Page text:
The Hymns and Carols of Christmas

From Every Part O'er Which the Sun

For Christmas and Circumcision

Words: A Solis Ortus Cardine by Caius Coelius Sedulius, Fifth Century

Translation:  (Probably) John Dryden, Primer, 1706.

Source: Orby Shipley, Annus Sanctus: Hymns of the Church for the Ecclesiastical Year. Vol. 1. (London and New York: Burns and Oates, 1884), pp. 26-27.

From every part o'er which the sun 
Does in its rolling compass run, 
May creatures all conspire to sing 
The praises of our new-born king. 

The God of nature, for our sake, 
Our servile nature chose to take ; 
With flesh to lend our flesh his aid, 
And save the works his hand had made.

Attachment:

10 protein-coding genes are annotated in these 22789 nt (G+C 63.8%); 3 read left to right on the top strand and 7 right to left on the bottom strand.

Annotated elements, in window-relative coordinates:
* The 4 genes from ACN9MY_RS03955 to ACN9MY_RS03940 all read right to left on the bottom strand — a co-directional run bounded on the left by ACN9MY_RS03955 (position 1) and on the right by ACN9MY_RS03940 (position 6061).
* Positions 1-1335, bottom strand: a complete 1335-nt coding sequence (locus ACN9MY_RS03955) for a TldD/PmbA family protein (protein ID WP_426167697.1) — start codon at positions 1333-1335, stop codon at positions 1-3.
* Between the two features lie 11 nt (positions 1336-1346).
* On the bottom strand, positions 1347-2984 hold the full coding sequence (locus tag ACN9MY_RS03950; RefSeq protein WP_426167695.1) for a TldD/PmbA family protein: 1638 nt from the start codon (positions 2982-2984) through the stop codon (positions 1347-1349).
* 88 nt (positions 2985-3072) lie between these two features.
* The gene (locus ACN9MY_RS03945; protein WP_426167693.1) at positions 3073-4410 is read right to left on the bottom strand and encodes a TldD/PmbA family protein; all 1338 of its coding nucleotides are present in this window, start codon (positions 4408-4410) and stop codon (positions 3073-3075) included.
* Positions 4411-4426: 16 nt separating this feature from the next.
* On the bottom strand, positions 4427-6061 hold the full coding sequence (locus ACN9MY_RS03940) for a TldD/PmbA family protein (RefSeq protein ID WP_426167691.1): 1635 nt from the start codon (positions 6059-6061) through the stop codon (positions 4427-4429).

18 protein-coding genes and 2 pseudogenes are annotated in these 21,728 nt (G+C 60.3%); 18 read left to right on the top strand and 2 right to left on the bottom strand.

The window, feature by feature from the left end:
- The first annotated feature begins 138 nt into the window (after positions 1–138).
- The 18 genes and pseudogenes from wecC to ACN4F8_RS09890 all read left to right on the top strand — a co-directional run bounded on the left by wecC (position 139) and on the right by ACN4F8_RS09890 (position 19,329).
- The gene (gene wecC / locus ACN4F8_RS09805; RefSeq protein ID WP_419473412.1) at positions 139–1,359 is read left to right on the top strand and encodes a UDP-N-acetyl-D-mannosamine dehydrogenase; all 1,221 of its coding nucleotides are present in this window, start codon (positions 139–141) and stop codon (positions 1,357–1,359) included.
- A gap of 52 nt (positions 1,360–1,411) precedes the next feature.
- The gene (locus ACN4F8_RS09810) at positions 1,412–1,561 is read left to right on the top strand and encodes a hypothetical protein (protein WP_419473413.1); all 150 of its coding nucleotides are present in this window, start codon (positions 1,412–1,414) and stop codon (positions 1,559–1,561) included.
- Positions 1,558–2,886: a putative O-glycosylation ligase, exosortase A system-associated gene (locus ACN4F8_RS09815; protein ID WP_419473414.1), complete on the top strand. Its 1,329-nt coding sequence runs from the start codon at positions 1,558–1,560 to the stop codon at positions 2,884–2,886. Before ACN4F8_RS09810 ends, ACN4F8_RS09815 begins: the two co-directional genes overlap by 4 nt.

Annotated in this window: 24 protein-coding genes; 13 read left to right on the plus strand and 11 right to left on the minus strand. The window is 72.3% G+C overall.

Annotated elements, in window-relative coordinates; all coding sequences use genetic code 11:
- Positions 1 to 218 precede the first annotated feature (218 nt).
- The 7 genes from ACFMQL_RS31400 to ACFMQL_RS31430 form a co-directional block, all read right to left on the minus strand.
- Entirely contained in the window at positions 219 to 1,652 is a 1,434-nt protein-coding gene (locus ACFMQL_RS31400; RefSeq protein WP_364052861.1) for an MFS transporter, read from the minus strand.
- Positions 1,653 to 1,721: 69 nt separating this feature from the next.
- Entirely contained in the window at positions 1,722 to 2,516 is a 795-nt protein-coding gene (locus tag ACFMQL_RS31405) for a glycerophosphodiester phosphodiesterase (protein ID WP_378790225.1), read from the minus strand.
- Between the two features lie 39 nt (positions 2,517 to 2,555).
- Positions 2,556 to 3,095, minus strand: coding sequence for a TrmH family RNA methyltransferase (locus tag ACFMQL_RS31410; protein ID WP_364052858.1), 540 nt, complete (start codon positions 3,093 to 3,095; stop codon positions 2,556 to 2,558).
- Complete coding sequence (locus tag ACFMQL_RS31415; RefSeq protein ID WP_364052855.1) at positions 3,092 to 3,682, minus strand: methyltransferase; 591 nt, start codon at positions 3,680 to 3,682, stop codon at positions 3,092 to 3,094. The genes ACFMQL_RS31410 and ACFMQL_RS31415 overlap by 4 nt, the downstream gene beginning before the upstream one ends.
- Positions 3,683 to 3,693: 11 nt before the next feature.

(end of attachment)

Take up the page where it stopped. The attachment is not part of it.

In Mary's womb he takes his place, 
And there erects his seat of grace ; 
In silence she adored and blest 
The sacred mystery in her breast. 

Her virgin-womb, that chaste abode, 
Becomes the temple of her God; 
And she, of nature's works alone 
Above nature's laws, conceives a son. 

Thus does the bearing Maid unfold 
The mystery Gabriel foretold ; 
Which John within his mother's womb 
Foresaw, and blest the Lamb to come. 

Behold him in the manger laid, 
A sheaf of straw his royal bed ; 
And he, whose bounty feeds the rest, 
Lies craving at his Mother's breast. 

Here angels to their maker sing ; 
Here heaven's loud choirs with echoes ring ; 
Whilst shepherds here adore, and know 
Their pastor and creator too. 

May age to age for ever sing 
The Virgin's Son and angels' king ; 
And praise with the celestial host 
The Father, Son and Holy Ghost. 

Note from Shipley:

26. A solis ortus cardine. An alphabetical Hymn. Lauds Breviary Hymn, by Caius Coelius Sedulius, Fifth Century. From every part o'er which the sun. Primer, 1706. (Probably) John Dryden. 

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